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Unfortunately the DMP-B15's disc loading times leave a lot to be desired. With our usual test disc, the Java-heavy Spider-Man 3, it took 59 seconds to get to the Sony Pictures logo after shutting the disc tray, which is a long time to wait in anyone's book.
But when it finally gets there, the picture quality on offer is tremendous - clean, vibrant and emphatically hi-def. We were a little concerned that the WSVGA screen might not communicate the 'hi-def difference' as convincingly as a 1080p screen would have, but with Children of Men in the tray our fears were allayed from the start.
This disc is bursting with detail in every scene - discreet background minutiae that helps convey a believable vision of the future - and the DMP-B15 lets none of it slip through the net. The filth-ridden London streets look horribly lucid, and Clive Owen's stubbly face and dishevelled clothes are crisply resolved. These qualities make it much sharper and clearer than even the best portable DVD deck.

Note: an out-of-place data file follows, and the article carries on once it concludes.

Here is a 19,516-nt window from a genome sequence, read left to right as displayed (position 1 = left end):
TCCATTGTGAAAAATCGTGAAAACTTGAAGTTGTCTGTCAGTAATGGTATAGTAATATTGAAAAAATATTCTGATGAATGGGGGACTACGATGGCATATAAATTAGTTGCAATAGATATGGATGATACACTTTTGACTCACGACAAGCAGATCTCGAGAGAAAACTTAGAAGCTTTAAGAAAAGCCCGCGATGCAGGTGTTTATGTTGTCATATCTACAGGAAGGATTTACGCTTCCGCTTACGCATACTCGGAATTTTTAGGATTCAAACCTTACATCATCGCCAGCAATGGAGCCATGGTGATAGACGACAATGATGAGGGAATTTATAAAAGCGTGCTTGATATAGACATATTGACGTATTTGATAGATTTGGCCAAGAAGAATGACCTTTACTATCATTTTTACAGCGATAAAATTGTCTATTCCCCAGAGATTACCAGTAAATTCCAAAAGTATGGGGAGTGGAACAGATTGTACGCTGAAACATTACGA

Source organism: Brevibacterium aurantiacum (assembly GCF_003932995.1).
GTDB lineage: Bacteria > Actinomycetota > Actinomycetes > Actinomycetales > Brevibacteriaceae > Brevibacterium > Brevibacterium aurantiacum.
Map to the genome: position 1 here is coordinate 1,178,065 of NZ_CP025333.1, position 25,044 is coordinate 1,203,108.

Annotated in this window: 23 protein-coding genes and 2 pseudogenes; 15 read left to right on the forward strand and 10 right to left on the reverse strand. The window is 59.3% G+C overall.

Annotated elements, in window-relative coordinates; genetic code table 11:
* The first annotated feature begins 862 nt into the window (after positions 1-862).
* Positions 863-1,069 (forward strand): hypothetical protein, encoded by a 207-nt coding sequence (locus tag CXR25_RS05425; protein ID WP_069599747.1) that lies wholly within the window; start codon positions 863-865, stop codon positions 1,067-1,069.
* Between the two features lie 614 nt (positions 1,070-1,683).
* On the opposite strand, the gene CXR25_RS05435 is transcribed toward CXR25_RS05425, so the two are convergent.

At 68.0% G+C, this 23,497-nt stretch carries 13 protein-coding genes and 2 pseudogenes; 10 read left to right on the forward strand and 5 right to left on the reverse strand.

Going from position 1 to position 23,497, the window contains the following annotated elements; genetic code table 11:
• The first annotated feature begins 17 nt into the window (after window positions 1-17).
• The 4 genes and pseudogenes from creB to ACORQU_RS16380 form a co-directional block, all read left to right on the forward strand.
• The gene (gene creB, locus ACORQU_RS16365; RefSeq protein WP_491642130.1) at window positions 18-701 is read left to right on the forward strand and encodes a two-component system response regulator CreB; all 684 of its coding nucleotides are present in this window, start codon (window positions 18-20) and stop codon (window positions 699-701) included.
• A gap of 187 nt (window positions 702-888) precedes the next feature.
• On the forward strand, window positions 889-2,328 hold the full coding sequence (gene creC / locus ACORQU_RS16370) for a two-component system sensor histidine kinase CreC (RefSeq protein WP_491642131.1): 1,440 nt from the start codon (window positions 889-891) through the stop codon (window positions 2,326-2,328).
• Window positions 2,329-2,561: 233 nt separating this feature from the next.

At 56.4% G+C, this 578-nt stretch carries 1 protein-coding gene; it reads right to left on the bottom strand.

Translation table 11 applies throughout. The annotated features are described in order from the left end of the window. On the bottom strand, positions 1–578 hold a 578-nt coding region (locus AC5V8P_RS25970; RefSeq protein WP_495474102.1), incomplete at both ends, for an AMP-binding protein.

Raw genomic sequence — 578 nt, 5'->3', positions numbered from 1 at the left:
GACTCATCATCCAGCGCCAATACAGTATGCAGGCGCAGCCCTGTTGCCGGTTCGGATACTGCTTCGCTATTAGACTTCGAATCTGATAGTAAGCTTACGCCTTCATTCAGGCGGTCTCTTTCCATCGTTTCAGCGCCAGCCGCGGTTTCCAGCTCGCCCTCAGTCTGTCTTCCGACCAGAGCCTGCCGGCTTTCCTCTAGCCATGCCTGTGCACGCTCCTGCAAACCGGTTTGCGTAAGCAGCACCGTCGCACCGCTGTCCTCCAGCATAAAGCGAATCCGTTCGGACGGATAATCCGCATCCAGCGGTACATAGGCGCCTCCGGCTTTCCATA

But unlike some portable DVD players with lower resolution screens than the source material, the DMP-B15 cleverly sidesteps chicken wire artefacts and jaggies, leaving nothing but wonderfully smooth edges and focused detail. There's a lot more to admire besides, including natural colours, seamless shading, solid contrast, deep blacks and low noise levels. All in all this is a top-notch picture, and when viewed on a full-size TV the images are equally impressive.
Even more surprising is the sound quality from the built-in speakers, which is sharper and more powerful than the majority of portable players we've tested. Yes there's an inevitable bias towards high frequencies but it's impressive by usual portable standards. We'd still recommend using a good pair of headphones though.
As for digital media playback, it handled all the supported formats without any problems but DivX files can look decidedly ropey on the hi-res screen and music lacks oomph through the speakers.
What we love about the DMP-B15 is that it's a top-notch Blu-ray player that just happens to be portable, thanks to Panasonic's generous decision to pack it full of features you'd find on a standalone deck, including BD Live, Viera Cast, 1080/24p output and HD audio support. The non-1080p screen isn't as big a problem as you might expect, as the pictures still possess plenty of hi-def sparkle, and as a bonus it's easy to use and there's an SD card slot on board. The slow disc loading, unremarkable looks and lack of Wi-Fi are the only blots on the copybook - otherwise this is a superb player to take on your travels.
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